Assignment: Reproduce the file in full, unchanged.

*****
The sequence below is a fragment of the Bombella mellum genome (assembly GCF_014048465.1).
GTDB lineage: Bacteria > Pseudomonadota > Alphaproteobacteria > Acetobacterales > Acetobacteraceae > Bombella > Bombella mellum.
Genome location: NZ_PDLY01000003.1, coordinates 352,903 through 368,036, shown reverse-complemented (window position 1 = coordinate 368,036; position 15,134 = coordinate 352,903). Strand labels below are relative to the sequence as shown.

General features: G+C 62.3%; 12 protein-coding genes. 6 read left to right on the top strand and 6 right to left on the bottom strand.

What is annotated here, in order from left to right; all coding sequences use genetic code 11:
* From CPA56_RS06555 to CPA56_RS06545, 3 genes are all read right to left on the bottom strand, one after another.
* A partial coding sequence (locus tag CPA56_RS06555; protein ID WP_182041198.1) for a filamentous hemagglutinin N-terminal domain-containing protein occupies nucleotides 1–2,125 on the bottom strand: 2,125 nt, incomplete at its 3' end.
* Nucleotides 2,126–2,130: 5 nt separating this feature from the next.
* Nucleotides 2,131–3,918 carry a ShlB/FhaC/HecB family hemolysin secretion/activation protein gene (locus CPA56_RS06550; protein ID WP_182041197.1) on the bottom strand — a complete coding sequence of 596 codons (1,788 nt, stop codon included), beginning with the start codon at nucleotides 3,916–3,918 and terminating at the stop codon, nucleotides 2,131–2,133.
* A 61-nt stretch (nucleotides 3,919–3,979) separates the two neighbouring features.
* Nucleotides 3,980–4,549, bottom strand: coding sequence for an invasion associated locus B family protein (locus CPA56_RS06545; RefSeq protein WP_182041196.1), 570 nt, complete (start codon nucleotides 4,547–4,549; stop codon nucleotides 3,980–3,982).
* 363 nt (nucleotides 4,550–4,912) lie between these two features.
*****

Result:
The sequence below is a fragment of the Bombella mellum genome (assembly GCF_014048465.1).
GTDB lineage: Bacteria > Pseudomonadota > Alphaproteobacteria > Acetobacterales > Acetobacteraceae > Bombella > Bombella mellum.
Genome location: NZ_PDLY01000003.1, coordinates 352,903 through 368,036, shown reverse-complemented (window position 1 = coordinate 368,036; position 15,134 = coordinate 352,903). Strand labels below are relative to the sequence as shown.

General features: G+C 62.3%; 12 protein-coding genes. 6 read left to right on the top strand and 6 right to left on the bottom strand.

What is annotated here, in order from left to right; all coding sequences use genetic code 11:
* From CPA56_RS06555 to CPA56_RS06545, 3 genes are all read right to left on the bottom strand, one after another.
* A partial coding sequence (locus tag CPA56_RS06555; protein ID WP_182041198.1) for a filamentous hemagglutinin N-terminal domain-containing protein occupies nucleotides 1–2,125 on the bottom strand: 2,125 nt, incomplete at its 3' end.
* Nucleotides 2,126–2,130: 5 nt separating this feature from the next.
* Nucleotides 2,131–3,918 carry a ShlB/FhaC/HecB family hemolysin secretion/activation protein gene (locus CPA56_RS06550; protein ID WP_182041197.1) on the bottom strand — a complete coding sequence of 596 codons (1,788 nt, stop codon included), beginning with the start codon at nucleotides 3,916–3,918 and terminating at the stop codon, nucleotides 2,131–2,133.
* A 61-nt stretch (nucleotides 3,919–3,979) separates the two neighbouring features.
* Nucleotides 3,980–4,549, bottom strand: coding sequence for an invasion associated locus B family protein (locus CPA56_RS06545; RefSeq protein WP_182041196.1), 570 nt, complete (start codon nucleotides 4,547–4,549; stop codon nucleotides 3,980–3,982).
* 363 nt (nucleotides 4,550–4,912) lie between these two features.